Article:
Answer: Unfortunately, this is something I have never tried and I have not been able to find instructions for doing it. You might want to contact Smith and Hawkins directly and ask them how it was done.
Hyacinths may be forced in water, as may paperwhite narcissus, and the procedure is essentially to set the bulb in a container so that the base of the bulb is just barely above the water level. The roots will grow down into the water, but the base of the bulb is not in the water (to prevent rot). That would be the procedure for forcing bulbs in water in general terms. The vase needs to be heavy enough to keep the whole shebang stable when the bulb comes into bloom -- amaryllis tend to be very tall and heavy, so keep that in mind. Note, too, that these water grown bulbs are normally discarded after bloom because the growing conditions are so poor.
Amaryllis are usually planted in a pot just an inch or two wider than the bulb itself. The bulb is set so that only about half to two thirds of the bulb is in the potting soil, then watered lightly and set in a bright location at a cool room temperature. Within a few weeks they begin to come out of dormancy and send up a flowering stem, and sooner or later, foliage. Once the plant has bloomed and the flowers are fading, the stem is removed at the base and the foliage is encouraged to grow. The foliage helps rebuild the bulb's strength so it can bloom again the next year. In early fall the bulb is forced into dormancy by witholding water, and after eight to ten weeks of rest the process is begun again. In this way the bulb can be kept from year to year.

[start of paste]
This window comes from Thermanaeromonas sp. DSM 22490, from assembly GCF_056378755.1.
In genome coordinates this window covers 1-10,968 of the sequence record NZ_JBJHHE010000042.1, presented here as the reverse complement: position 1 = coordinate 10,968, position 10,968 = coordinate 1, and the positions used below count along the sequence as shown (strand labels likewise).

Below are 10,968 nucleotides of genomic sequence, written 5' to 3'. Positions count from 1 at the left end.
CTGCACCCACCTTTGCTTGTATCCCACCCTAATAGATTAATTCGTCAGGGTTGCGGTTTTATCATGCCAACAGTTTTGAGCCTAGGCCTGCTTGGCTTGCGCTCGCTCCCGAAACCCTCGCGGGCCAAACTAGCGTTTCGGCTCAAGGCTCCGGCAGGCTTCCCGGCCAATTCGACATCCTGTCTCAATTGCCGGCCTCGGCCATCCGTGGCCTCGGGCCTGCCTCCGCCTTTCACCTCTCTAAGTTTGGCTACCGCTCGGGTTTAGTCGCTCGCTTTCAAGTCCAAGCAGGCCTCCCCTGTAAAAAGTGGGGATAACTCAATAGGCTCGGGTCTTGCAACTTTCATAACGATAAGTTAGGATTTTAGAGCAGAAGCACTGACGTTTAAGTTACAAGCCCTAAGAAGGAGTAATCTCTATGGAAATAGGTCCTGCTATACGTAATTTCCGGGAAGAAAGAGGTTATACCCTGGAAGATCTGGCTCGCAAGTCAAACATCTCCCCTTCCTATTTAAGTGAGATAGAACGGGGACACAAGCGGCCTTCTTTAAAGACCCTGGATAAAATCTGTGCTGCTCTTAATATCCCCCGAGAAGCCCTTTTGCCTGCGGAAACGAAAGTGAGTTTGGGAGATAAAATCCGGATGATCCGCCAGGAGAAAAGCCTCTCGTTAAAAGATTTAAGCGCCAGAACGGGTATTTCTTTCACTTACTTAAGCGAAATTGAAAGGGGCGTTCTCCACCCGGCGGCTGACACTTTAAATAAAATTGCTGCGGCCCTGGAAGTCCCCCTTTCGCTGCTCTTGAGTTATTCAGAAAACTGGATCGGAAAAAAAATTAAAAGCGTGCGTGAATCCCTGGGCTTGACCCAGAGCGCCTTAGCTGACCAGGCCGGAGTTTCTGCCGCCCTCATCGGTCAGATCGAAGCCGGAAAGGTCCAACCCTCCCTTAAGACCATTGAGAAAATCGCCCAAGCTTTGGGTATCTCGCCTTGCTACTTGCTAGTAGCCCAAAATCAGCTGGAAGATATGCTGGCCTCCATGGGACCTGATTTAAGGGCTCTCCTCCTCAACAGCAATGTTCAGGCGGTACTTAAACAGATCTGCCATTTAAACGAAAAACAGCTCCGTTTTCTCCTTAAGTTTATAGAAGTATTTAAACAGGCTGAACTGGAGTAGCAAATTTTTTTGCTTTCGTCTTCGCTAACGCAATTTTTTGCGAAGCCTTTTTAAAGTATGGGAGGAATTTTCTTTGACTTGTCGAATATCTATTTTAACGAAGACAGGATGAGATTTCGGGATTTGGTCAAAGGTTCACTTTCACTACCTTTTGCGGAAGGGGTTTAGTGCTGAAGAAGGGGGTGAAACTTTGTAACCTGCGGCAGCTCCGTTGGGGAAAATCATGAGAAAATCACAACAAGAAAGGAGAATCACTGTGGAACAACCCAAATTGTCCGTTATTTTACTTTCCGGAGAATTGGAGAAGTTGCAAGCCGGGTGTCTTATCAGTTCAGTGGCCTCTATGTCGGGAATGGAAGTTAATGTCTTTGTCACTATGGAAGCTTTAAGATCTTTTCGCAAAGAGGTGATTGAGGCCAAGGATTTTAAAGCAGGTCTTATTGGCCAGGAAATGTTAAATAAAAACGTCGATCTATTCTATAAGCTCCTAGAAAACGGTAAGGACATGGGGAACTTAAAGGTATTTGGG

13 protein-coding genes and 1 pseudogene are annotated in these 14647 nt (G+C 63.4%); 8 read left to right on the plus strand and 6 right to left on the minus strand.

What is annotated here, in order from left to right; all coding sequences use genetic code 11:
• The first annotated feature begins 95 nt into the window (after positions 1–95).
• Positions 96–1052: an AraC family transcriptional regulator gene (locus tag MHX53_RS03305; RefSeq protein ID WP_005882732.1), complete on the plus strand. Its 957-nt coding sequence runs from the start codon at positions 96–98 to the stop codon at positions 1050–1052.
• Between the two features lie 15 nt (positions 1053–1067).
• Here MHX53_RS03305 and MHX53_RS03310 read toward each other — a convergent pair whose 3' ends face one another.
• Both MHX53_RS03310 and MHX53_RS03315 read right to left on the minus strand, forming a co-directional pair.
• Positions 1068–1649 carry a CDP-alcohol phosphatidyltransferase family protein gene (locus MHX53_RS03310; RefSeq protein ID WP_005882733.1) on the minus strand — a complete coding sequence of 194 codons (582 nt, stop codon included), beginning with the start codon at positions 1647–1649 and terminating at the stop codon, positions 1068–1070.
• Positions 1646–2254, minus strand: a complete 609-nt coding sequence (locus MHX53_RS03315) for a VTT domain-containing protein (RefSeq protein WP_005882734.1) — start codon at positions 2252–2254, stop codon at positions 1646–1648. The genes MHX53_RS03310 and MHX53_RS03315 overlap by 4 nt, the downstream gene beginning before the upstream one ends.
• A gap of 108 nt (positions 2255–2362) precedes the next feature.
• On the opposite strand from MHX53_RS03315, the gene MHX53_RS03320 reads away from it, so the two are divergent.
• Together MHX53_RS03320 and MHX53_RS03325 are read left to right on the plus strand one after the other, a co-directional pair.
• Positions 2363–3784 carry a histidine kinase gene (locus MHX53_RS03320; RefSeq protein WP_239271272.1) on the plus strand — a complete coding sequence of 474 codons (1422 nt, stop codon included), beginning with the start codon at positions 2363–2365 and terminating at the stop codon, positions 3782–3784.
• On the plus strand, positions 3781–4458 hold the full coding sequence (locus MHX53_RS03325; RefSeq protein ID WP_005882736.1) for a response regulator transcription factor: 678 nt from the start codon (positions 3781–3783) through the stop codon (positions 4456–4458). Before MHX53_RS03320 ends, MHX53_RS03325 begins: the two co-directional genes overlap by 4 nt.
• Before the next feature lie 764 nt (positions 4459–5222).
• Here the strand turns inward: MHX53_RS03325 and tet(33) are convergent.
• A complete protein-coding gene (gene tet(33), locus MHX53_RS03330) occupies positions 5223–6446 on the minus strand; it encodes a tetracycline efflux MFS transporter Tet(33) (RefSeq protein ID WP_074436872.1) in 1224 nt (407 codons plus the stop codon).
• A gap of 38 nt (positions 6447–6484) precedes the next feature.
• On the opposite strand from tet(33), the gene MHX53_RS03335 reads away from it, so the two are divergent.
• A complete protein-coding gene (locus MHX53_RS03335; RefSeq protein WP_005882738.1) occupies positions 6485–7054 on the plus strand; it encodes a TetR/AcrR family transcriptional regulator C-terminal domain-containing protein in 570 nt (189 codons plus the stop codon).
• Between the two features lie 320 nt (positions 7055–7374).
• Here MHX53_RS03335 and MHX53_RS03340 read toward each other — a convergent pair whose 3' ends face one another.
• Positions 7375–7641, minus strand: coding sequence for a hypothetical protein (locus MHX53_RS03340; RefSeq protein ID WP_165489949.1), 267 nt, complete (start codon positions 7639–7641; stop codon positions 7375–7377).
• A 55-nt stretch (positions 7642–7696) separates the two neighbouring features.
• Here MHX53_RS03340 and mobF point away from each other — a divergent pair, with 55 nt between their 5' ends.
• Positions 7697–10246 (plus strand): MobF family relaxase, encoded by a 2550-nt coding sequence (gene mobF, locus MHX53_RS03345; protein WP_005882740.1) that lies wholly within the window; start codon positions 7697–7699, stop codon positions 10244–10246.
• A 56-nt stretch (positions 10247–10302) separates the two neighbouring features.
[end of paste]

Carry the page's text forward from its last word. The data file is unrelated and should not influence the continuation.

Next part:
If you planted the amaryllis in soil you could certainly use an attractive cachepot to hide the utilitarian pot and still use the amaryllis as a centerpiece.
I hope this is helpful, I'm sorry I just don't know specifically about forcing them in water -- but you could certainly experiment and see if it works.
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